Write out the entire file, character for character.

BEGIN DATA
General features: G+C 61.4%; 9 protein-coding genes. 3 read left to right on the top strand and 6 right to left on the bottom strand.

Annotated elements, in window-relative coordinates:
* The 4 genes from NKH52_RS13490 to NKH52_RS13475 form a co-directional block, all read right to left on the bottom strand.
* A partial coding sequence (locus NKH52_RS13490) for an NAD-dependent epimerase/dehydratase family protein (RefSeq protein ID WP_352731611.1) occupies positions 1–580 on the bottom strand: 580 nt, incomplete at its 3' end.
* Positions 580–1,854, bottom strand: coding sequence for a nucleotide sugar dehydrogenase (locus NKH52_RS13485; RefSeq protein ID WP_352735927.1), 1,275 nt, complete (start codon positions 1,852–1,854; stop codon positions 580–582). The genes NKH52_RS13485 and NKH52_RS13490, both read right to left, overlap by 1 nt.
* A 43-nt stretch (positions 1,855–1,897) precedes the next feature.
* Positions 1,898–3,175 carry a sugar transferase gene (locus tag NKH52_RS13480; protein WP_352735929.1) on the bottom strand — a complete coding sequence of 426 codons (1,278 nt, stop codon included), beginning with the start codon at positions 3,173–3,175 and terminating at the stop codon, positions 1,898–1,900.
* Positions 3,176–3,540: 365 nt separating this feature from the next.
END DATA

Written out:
General features: G+C 61.4%; 9 protein-coding genes. 3 read left to right on the top strand and 6 right to left on the bottom strand.

Annotated elements, in window-relative coordinates:
* The 4 genes from NKH52_RS13490 to NKH52_RS13475 form a co-directional block, all read right to left on the bottom strand.
* A partial coding sequence (locus NKH52_RS13490) for an NAD-dependent epimerase/dehydratase family protein (RefSeq protein ID WP_352731611.1) occupies positions 1–580 on the bottom strand: 580 nt, incomplete at its 3' end.
* Positions 580–1,854, bottom strand: coding sequence for a nucleotide sugar dehydrogenase (locus NKH52_RS13485; RefSeq protein ID WP_352735927.1), 1,275 nt, complete (start codon positions 1,852–1,854; stop codon positions 580–582). The genes NKH52_RS13485 and NKH52_RS13490, both read right to left, overlap by 1 nt.
* A 43-nt stretch (positions 1,855–1,897) precedes the next feature.
* Positions 1,898–3,175 carry a sugar transferase gene (locus tag NKH52_RS13480; protein WP_352735929.1) on the bottom strand — a complete coding sequence of 426 codons (1,278 nt, stop codon included), beginning with the start codon at positions 3,173–3,175 and terminating at the stop codon, positions 1,898–1,900.
* Positions 3,176–3,540: 365 nt separating this feature from the next.